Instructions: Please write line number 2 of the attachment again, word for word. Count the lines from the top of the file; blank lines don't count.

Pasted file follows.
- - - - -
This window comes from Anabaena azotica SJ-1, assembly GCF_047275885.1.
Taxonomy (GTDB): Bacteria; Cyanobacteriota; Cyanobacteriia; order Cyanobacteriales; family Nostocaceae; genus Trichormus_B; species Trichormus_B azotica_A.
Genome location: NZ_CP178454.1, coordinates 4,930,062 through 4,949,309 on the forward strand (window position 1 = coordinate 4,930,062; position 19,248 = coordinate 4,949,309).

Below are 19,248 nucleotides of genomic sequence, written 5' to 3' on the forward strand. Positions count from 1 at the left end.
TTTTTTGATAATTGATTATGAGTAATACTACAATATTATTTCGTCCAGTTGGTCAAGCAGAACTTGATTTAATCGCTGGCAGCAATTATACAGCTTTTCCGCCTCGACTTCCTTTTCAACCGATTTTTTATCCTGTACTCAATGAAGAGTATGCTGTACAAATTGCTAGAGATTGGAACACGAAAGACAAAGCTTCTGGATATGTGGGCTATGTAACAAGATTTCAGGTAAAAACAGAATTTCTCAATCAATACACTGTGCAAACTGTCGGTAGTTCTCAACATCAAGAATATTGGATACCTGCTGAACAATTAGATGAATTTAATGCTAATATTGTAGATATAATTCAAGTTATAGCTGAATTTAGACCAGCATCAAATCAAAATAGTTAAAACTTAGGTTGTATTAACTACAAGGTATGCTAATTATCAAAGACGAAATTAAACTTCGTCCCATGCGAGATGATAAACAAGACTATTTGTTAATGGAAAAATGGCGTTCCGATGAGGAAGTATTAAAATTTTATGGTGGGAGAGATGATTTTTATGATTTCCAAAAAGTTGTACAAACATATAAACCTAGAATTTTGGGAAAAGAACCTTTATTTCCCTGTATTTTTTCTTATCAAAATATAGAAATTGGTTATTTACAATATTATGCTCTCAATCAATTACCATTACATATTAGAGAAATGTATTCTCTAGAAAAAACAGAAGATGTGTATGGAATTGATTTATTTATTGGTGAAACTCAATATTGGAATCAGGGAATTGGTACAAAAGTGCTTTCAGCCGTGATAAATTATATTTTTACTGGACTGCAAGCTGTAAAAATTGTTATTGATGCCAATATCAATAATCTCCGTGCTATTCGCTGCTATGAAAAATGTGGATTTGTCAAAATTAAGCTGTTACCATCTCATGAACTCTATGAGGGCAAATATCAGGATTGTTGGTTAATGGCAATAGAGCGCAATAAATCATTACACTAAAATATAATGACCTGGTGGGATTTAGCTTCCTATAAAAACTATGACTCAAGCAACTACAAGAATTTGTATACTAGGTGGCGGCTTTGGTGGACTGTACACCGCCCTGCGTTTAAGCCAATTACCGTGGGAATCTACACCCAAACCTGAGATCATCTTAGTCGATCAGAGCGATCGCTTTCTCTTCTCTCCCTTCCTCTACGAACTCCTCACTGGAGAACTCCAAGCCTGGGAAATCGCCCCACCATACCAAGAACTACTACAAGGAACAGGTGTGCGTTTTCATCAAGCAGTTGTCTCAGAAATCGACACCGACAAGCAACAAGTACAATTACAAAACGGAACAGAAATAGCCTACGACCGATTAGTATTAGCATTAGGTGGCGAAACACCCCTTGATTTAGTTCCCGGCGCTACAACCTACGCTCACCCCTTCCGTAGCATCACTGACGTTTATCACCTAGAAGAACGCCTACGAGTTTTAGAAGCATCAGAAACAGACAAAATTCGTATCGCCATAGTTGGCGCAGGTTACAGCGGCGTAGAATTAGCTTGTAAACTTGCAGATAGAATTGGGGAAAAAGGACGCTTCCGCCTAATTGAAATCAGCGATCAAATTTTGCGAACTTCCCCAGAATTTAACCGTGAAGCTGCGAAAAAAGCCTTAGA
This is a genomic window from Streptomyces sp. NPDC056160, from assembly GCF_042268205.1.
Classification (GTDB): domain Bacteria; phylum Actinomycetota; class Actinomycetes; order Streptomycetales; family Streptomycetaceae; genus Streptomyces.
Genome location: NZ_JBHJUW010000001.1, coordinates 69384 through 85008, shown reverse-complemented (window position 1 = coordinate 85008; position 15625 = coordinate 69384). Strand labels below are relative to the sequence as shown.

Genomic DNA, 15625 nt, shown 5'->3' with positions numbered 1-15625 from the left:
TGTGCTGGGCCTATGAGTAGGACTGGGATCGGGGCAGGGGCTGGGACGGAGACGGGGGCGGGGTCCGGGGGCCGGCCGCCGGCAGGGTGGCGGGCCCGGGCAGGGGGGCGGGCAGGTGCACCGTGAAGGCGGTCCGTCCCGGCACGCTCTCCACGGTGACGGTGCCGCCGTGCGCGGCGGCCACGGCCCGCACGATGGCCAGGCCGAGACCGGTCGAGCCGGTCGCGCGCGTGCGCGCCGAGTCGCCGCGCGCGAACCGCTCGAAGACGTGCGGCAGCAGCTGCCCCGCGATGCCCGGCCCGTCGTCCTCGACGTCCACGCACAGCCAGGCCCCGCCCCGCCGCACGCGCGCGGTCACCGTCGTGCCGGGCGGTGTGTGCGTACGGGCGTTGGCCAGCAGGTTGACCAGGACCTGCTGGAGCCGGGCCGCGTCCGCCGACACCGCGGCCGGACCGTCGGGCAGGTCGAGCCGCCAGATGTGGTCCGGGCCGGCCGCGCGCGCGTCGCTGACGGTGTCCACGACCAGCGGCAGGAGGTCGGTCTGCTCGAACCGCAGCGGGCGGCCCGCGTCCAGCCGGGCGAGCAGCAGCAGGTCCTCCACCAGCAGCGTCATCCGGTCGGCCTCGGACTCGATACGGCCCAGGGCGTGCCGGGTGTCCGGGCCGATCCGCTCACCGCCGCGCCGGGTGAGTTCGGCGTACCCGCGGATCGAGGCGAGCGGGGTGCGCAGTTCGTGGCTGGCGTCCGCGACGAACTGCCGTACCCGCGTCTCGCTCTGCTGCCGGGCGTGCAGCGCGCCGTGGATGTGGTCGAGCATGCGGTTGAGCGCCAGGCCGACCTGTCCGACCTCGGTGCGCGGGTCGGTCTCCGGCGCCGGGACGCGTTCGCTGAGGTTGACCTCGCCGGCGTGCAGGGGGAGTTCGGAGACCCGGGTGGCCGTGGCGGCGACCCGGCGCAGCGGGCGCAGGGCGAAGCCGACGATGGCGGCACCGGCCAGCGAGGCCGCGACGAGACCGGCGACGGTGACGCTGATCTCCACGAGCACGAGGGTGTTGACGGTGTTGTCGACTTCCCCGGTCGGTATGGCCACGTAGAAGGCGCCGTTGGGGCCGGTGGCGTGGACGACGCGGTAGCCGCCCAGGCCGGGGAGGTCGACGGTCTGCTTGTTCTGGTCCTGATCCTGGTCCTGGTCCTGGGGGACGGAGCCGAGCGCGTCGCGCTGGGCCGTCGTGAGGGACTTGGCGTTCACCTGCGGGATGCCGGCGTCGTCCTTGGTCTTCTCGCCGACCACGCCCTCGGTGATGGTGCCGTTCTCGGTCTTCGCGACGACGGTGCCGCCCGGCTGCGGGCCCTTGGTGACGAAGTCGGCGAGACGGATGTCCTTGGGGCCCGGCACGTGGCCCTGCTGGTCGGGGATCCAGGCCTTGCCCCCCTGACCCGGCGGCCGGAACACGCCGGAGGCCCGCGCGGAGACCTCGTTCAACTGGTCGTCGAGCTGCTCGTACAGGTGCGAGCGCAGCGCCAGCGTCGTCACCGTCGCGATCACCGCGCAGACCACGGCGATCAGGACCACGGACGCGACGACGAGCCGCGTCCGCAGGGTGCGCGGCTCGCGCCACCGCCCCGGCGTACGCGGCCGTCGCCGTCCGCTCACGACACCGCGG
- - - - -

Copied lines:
Taxonomy (GTDB): Bacteria; Cyanobacteriota; Cyanobacteriia; order Cyanobacteriales; family Nostocaceae; genus Trichormus_B; species Trichormus_B azotica_A.